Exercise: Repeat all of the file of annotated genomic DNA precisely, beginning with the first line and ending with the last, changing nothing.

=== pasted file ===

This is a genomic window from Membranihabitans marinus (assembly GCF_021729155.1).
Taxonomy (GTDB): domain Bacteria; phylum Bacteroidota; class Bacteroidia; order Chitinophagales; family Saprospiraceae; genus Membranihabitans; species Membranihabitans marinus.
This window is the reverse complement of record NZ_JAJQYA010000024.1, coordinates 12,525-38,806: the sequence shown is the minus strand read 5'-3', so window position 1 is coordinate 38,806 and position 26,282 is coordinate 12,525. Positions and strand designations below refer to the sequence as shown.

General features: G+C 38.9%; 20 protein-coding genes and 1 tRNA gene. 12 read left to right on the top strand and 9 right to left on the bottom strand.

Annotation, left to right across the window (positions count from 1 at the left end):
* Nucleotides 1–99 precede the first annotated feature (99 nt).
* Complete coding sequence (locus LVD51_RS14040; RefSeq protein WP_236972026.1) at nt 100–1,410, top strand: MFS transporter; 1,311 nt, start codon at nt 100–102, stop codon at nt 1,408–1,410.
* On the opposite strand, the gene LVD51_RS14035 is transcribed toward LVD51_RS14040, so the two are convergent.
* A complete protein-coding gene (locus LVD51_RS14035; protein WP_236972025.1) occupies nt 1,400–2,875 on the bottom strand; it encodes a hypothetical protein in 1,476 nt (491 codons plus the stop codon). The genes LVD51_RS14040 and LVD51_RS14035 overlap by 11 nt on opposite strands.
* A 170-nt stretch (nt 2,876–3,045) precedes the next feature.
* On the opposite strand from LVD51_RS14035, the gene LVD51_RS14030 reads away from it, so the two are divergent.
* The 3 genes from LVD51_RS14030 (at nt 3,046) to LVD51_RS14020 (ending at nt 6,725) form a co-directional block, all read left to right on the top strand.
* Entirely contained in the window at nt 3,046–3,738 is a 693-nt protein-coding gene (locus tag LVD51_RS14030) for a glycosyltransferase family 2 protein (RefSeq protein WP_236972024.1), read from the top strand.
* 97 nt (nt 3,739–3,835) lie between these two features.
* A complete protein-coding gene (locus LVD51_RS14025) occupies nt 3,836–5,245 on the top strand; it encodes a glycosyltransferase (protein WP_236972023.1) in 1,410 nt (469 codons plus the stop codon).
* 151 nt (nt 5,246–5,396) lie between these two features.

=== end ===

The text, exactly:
This is a genomic window from Membranihabitans marinus (assembly GCF_021729155.1).
Taxonomy (GTDB): domain Bacteria; phylum Bacteroidota; class Bacteroidia; order Chitinophagales; family Saprospiraceae; genus Membranihabitans; species Membranihabitans marinus.
This window is the reverse complement of record NZ_JAJQYA010000024.1, coordinates 12,525-38,806: the sequence shown is the minus strand read 5'-3', so window position 1 is coordinate 38,806 and position 26,282 is coordinate 12,525. Positions and strand designations below refer to the sequence as shown.

General features: G+C 38.9%; 20 protein-coding genes and 1 tRNA gene. 12 read left to right on the top strand and 9 right to left on the bottom strand.

Annotation, left to right across the window (positions count from 1 at the left end):
* Nucleotides 1–99 precede the first annotated feature (99 nt).
* Complete coding sequence (locus LVD51_RS14040; RefSeq protein WP_236972026.1) at nt 100–1,410, top strand: MFS transporter; 1,311 nt, start codon at nt 100–102, stop codon at nt 1,408–1,410.
* On the opposite strand, the gene LVD51_RS14035 is transcribed toward LVD51_RS14040, so the two are convergent.
* A complete protein-coding gene (locus LVD51_RS14035; protein WP_236972025.1) occupies nt 1,400–2,875 on the bottom strand; it encodes a hypothetical protein in 1,476 nt (491 codons plus the stop codon). The genes LVD51_RS14040 and LVD51_RS14035 overlap by 11 nt on opposite strands.
* A 170-nt stretch (nt 2,876–3,045) precedes the next feature.
* On the opposite strand from LVD51_RS14035, the gene LVD51_RS14030 reads away from it, so the two are divergent.
* The 3 genes from LVD51_RS14030 (at nt 3,046) to LVD51_RS14020 (ending at nt 6,725) form a co-directional block, all read left to right on the top strand.
* Entirely contained in the window at nt 3,046–3,738 is a 693-nt protein-coding gene (locus tag LVD51_RS14030) for a glycosyltransferase family 2 protein (RefSeq protein WP_236972024.1), read from the top strand.
* 97 nt (nt 3,739–3,835) lie between these two features.
* A complete protein-coding gene (locus LVD51_RS14025) occupies nt 3,836–5,245 on the top strand; it encodes a glycosyltransferase (protein WP_236972023.1) in 1,410 nt (469 codons plus the stop codon).
* 151 nt (nt 5,246–5,396) lie between these two features.